If you’re in the right place at the right time, you might just get to witness the elusive green flash as the sun passes the horizon. A relatively rare optical phenomenon, green flashes can only be observed under the correct amalgamation of atmospheric conditions, surrounding landscape structures, and sheer luck.
Green flashes are only observable during sunrise and sunset, as they appear when the last sliver of sun seems to be peeling away from the horizon line. They are usually seen over large bodies of water or desert, as they require clear air and an unobstructed view of the horizon. But, they can also be seen when the horizon is viewed from an elevated position like an airplane, mountain, or tall building.
As a result of experiencing consistent ideal green flash conditions, they are most regularly viewed in Cerro Paranal, Chile. This 2,635-meter (8,645-foot)-high mountain in the Chilean Atacama Desert is also home to the European Southern Observatory's Very Large Telescope. Conditions on the mountain are so green-flash-friendly, that they observatory was even able to capture an image of a green flash on the moon.
While the length of a green flash is dependent on the speed at which the sun is setting or rising, usually between one and three seconds, the longest recorded observation lasted for a whopping 35 minutes. Witnessed by Admiral Byard’s 1929 expedition at the Little American base in Antarctica, the massively elongated sighting was a result of the sun in the polar regions setting incredibly slowly.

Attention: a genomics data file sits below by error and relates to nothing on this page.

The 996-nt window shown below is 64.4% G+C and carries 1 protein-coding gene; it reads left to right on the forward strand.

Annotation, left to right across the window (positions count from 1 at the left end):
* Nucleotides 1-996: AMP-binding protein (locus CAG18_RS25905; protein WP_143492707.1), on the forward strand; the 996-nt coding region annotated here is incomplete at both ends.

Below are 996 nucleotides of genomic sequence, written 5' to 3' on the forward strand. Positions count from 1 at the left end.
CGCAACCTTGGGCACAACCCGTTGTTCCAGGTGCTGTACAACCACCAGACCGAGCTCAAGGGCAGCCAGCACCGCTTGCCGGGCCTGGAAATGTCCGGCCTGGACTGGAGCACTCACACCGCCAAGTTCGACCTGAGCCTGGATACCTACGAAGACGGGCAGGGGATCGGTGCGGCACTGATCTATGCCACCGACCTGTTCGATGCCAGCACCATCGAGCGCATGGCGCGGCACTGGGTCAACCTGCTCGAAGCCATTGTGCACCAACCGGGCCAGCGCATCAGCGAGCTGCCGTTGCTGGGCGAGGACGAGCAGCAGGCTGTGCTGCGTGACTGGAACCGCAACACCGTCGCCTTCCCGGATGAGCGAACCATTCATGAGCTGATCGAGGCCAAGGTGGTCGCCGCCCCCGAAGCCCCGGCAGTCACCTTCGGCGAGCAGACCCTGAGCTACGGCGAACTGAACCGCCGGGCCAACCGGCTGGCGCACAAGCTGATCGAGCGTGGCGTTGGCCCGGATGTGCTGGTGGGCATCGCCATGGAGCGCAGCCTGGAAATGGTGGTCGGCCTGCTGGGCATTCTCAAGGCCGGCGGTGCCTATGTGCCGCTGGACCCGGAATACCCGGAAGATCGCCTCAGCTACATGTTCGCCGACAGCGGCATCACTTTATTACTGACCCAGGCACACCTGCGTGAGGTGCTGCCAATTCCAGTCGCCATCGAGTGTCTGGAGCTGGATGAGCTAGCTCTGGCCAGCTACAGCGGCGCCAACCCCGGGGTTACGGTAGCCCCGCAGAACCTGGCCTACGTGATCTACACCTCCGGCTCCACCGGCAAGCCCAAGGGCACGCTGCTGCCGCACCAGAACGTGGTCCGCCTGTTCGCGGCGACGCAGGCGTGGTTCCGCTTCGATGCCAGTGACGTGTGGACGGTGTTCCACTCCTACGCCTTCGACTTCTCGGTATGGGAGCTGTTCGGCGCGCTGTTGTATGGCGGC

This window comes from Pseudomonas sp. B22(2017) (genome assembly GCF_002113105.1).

Despite being referred to definitively as “the green flash”, there are actually four unique phenomena that give off a similar green flash effect.
I-Mir, or inferior mirage, is the most common, and it can be seen just as the sun dips below the horizon. Looking like a flattened oval, it occurs when there is warm air over the ocean with a strong temperature gradient near the water surface.
M-mir, or mock mirage, is similar to the inferior mirage, but is produced by an atmospheric temperature inversion with a kink of a few degrees in the temperature gradient above the surface. It produces a pinched effect, with a thin point to the area of green. This is best seen when viewed from an elevated level.
Arguably the most spectacular and the longest lasting green flash, the sub-duct flash can be visible for up to 15 seconds. It causes a green hourglass effect that’s caused by a much narrower height gradient, with the observer being below the atmospheric inversion occurring near the surface.
Rarest of all is the green ray, which produces a beam of green light shooting up from the horizon that lasts several seconds. This phenomenon is not well documented, and there are no known pictures of it occurring.
While different types of mirages are caused by slight atmospheric variations, the reason green flashes can be observed relates to the way light refracts through the Earth’s atmosphere. Depending on the wavelength of light, blue, violet, and green colors are refracted more than yellow, orange, and red. When the sun is at the horizon it’s shining through a much denser atmospheric layer; yellow, orange, and red wavelengths passing through here are most likely to be absorbed by the atmosphere. The remaining blue and violet waves are scattered, leaving the strongest green wavelength to create the flash – although, blue flashes can sometimes occur too.